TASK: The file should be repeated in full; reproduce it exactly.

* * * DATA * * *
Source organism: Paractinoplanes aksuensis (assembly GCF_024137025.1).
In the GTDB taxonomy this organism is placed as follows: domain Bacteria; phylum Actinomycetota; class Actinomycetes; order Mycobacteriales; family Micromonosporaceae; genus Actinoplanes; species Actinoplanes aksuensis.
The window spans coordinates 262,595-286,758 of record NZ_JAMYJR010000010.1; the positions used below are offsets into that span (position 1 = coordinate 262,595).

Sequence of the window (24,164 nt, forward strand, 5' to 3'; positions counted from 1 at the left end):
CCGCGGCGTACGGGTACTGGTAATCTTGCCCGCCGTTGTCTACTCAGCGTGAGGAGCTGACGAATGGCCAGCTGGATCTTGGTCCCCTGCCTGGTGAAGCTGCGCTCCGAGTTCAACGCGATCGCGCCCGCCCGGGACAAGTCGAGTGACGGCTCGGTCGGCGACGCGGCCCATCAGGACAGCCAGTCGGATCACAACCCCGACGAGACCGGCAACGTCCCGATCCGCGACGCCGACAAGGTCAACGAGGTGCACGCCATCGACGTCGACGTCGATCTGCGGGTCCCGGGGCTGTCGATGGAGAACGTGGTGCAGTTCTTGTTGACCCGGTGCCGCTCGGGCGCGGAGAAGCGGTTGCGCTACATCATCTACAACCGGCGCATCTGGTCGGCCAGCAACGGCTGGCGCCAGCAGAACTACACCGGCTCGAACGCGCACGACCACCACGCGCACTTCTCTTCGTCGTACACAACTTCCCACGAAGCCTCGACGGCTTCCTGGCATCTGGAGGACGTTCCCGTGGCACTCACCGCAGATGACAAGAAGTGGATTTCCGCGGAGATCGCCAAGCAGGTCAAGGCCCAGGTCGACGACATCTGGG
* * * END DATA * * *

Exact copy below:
Source organism: Paractinoplanes aksuensis (assembly GCF_024137025.1).
In the GTDB taxonomy this organism is placed as follows: domain Bacteria; phylum Actinomycetota; class Actinomycetes; order Mycobacteriales; family Micromonosporaceae; genus Actinoplanes; species Actinoplanes aksuensis.
The window spans coordinates 262,595-286,758 of record NZ_JAMYJR010000010.1; the positions used below are offsets into that span (position 1 = coordinate 262,595).

Sequence of the window (24,164 nt, forward strand, 5' to 3'; positions counted from 1 at the left end):
CCGCGGCGTACGGGTACTGGTAATCTTGCCCGCCGTTGTCTACTCAGCGTGAGGAGCTGACGAATGGCCAGCTGGATCTTGGTCCCCTGCCTGGTGAAGCTGCGCTCCGAGTTCAACGCGATCGCGCCCGCCCGGGACAAGTCGAGTGACGGCTCGGTCGGCGACGCGGCCCATCAGGACAGCCAGTCGGATCACAACCCCGACGAGACCGGCAACGTCCCGATCCGCGACGCCGACAAGGTCAACGAGGTGCACGCCATCGACGTCGACGTCGATCTGCGGGTCCCGGGGCTGTCGATGGAGAACGTGGTGCAGTTCTTGTTGACCCGGTGCCGCTCGGGCGCGGAGAAGCGGTTGCGCTACATCATCTACAACCGGCGCATCTGGTCGGCCAGCAACGGCTGGCGCCAGCAGAACTACACCGGCTCGAACGCGCACGACCACCACGCGCACTTCTCTTCGTCGTACACAACTTCCCACGAAGCCTCGACGGCTTCCTGGCATCTGGAGGACGTTCCCGTGGCACTCACCGCAGATGACAAGAAGTGGATTTCCGCGGAGATCGCCAAGCAGGTCAAGGCCCAGGTCGACGACATCTGGG